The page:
﻿ ﻿Build Your Test-Taking Confidence - 5 Steps to a 5: AP Physics C (2016)

## 5 Steps to a 5: AP Physics C (2016)

### STEP 5

PHYSICS C—Mechanics Practice Exam—Multiple-Choice Questions

PHYSICS C—Mechanics Practice Exam—Free-Response Questions

PHYSICS C—Electricity and Magnetism Practice Exam—Multiple-Choice Questions

PHYSICS C—Electricity and Magnetism Practice Exam—Free-Response Questions

PHYSICS C—Mechanics Practice Exam—Multiple-Choice Solutions

PHYSICS C—Electricity and Magnetism Practice Exam—Multiple-Choice Solutions

PHYSICS C—Practice Exams—Free-Response Solutions

Physics C—Mechanics Practice Exam—Multiple-Choice Questions

Physics C—Mechanics Practice Exam—Multiple-Choice Questions

Time: 45 minutes. You may refer to the constants sheet and the equation sheet, both of which are found in the appendix. You may use a calculator.

1 . A cannon is mounted on a truck that moves forward at a speed of 5 m/s. The operator wants to launch a ball from a cannon so the ball goes as far as possible before hitting the level surface. The muzzle velocity of the cannon is 50 m/s. At what angle from the horizontal should the operator point the cannon?

(A) 5°

(B) 41°

(C) 45°

(D) 49°

(E) 85°

2 . A car moving with speed v reaches the foot of an incline of angle θ . The car coasts up the incline without using the engine. Neglecting friction and air resistance, which of the following is correct about the magnitude of the car”s horizontal acceleration a x and vertical acceleration a y ?

(A) a x = 0; a y < g

(B) a x = 0; a y = g

(C) a x < g ; a y < g

(D) a x < g ; a y = g

(E) a x < g ; a y > g

3 . A bicycle slows down with an acceleration whose magnitude increases linearly with time. Which of the following velocity–time graphs could represent the motion of the bicycle?

(A)

(B)

(C)

(D)

(E)

4 . A cart is sliding down a low friction incline. A device on the cart launches a ball, forcing the ball perpendicular to the incline, as shown above. Air resistance is negligible. Where will the ball land relative to the cart, and why?

(A) The ball will land in front of the cart, because the ball”s acceleration component parallel to the plane is greater than the cart”s acceleration component parallel to the plane.

(B) The ball will land in front of the cart, because the ball has a greater magnitude of acceleration than the cart.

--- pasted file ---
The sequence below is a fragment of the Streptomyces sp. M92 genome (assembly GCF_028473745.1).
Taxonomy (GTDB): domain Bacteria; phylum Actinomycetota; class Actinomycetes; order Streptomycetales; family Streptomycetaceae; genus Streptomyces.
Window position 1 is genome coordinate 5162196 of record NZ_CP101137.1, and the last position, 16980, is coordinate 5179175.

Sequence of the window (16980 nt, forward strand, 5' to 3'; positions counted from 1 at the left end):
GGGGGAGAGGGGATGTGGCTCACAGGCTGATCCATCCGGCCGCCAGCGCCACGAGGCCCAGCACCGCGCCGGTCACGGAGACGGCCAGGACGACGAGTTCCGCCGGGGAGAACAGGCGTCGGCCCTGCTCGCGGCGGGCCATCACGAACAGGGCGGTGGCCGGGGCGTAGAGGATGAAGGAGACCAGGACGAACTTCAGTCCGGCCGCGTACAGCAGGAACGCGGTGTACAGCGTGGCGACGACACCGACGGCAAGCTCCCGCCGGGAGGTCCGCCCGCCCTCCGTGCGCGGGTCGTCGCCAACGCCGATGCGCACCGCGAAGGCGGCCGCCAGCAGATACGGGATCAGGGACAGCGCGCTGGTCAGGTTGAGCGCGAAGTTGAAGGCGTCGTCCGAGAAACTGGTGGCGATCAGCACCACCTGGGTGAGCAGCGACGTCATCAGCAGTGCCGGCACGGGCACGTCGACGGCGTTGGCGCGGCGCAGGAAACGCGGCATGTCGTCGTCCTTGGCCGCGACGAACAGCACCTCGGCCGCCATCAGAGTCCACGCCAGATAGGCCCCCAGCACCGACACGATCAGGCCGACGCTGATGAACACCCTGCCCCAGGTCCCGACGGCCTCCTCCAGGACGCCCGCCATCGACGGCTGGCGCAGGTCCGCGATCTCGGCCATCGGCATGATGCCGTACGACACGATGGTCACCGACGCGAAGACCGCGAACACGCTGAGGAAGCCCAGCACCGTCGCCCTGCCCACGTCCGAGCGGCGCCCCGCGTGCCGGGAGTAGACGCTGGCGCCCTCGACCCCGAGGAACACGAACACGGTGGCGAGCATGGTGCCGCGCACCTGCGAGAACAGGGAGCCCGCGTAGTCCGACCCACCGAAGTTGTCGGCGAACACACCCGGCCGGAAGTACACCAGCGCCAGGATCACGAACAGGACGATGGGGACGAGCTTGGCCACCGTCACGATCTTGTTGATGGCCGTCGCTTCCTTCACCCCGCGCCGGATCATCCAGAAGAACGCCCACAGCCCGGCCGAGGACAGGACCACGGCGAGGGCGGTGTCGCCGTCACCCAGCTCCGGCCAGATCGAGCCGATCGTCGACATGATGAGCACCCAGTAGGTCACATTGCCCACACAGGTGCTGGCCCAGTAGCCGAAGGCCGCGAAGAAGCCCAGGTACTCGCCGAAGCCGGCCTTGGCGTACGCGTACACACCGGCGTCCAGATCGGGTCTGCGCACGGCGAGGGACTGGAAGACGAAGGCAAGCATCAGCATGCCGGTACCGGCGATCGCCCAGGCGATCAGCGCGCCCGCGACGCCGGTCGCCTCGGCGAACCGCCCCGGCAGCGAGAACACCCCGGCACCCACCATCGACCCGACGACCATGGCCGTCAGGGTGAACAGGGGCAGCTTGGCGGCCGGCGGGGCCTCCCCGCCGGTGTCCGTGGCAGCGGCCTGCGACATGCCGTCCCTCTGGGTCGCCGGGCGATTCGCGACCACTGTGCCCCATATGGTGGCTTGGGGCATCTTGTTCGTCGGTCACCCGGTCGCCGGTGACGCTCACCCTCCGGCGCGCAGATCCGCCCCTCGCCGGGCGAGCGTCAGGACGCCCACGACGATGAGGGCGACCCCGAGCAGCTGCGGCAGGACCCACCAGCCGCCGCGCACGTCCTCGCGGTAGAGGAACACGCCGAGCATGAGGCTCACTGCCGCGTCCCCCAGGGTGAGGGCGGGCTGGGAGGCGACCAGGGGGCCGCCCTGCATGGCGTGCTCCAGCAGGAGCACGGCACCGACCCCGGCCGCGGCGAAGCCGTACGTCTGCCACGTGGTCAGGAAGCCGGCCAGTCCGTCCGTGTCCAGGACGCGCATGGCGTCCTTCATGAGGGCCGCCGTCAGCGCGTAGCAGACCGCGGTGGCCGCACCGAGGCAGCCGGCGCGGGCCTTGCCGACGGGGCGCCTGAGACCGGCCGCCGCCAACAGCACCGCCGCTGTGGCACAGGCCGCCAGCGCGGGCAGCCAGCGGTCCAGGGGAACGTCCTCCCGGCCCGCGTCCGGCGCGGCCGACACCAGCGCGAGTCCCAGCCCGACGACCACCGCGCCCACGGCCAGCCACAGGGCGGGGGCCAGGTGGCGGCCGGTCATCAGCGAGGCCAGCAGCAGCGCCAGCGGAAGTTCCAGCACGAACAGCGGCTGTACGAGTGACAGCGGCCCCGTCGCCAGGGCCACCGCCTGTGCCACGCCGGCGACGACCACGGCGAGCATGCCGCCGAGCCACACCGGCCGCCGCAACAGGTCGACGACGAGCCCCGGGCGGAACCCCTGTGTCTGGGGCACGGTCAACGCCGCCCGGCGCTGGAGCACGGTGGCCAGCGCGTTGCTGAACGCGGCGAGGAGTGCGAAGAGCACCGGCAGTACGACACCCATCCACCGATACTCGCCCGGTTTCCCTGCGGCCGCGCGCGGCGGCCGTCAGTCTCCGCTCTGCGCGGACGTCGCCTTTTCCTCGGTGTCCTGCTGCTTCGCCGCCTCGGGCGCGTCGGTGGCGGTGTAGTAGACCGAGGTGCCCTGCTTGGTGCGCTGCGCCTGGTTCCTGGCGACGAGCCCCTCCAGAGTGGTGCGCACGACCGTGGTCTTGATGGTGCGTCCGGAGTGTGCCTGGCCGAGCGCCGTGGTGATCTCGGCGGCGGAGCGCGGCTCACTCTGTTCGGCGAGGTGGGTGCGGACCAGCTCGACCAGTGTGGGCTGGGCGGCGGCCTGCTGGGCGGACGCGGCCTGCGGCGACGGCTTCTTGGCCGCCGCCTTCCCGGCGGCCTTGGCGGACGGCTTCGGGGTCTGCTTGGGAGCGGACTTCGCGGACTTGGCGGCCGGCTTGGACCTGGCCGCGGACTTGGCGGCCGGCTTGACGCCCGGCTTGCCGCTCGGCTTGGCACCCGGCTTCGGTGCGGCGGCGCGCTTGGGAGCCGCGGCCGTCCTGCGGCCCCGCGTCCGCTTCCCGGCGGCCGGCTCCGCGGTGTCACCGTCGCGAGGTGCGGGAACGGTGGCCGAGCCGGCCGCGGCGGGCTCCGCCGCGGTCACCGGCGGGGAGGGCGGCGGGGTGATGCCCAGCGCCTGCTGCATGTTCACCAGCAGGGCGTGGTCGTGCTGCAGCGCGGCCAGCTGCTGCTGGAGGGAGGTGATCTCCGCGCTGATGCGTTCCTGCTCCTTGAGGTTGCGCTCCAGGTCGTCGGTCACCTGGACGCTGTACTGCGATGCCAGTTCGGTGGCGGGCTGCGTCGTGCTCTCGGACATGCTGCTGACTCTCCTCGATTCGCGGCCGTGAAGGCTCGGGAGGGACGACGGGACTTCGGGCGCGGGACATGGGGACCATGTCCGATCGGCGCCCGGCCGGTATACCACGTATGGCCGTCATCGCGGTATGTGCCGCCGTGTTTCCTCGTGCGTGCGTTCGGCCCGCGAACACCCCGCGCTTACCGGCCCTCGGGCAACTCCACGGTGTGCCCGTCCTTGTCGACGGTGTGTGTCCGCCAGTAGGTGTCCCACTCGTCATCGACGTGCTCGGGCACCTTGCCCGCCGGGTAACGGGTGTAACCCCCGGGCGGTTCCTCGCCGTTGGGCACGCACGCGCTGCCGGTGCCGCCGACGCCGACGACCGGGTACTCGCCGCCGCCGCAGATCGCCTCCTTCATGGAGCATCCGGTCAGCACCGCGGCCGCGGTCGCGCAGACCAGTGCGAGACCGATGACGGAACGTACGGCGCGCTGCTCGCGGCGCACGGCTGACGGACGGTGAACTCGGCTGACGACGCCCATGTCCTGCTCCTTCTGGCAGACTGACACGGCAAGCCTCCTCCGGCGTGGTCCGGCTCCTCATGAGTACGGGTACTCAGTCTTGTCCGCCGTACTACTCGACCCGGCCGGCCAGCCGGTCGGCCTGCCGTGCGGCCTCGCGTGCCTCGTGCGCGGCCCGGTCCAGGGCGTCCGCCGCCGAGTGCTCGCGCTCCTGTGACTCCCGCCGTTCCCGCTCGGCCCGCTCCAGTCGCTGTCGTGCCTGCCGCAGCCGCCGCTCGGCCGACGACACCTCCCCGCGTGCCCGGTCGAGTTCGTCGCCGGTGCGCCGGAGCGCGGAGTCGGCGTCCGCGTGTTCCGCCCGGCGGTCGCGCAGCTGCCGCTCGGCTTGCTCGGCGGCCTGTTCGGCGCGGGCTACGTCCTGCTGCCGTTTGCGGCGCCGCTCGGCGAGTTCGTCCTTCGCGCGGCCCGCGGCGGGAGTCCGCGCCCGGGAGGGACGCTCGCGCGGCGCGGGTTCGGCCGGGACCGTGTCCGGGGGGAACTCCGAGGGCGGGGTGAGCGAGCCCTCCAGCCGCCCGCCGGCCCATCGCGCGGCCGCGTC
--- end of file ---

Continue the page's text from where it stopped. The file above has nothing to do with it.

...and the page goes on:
(C) The ball will land in the cart, because both the ball and the cart have the same component of acceleration parallel to the plane.

(D) The ball will land in the cart, because both the ball and the cart have the same magnitude of acceleration.

(E) The ball will land behind the cart, because the ball slows down in the horizontal direction after it leaves the cart.

5 . The quantity “jerk,” j , is defined as the time derivative of an object”s acceleration,

What is the physical meaning of the area under a graph of jerk vs. time?

(A) The area represents the object”s acceleration.

(B) The area represents the object”s change in acceleration.

(C) The area represents the object”s change in velocity.

(D) The area represents the object”s velocity.

(E) The area represents the object”s change in position.

6 . A particle moves along the x -axis with a position given by the equation x (t ) = 5 + 3t , where x is in meters, and t is in seconds. The positive direction is east. Which of the following statements about the particle is FALSE.

(A) The particle is east of the origin at t = 0.

(B) The particle is at rest at t = 0.

(C) The particle”s velocity is constant.

(D) The particle”s acceleration is constant.

(E) The particle will never be west of position x = 0.

7 . A mass hangs from two ropes at unequal angles, as shown above. Which of the following makes correct comparisons of the horizontal and vertical components of the tension in each rope?

(A)

(B)

(C)

(D)

(E)

8 . The force of air resistance F on a mass is found to obey the equation F = bv 2 , where v is the speed of the mass, for the range of speeds investigated in an experiment. A graph of F vs. v 2 is shown above. What is the value of b?

(A) 0.83 kg/m

(B) 1.7 kg/m

(C) 3.0 kg/m

(D) 5.0 kg/m

(E) 1.0 kg/m

9 . A box sits on an inclined plane without sliding. As the angle of the plane (measured from the horizontal) increases, the normal force

(A) increases linearly

(B) decreases linearly

(C) does not change

(D) decreases nonlinearly

(E) increases nonlinearly

10 . Which of the following conditions are necessary for an object to be in static equilibrium?

1. The vector sum of all torques on the object must equal zero.
2. The vector sum of all forces on the object must equal zero.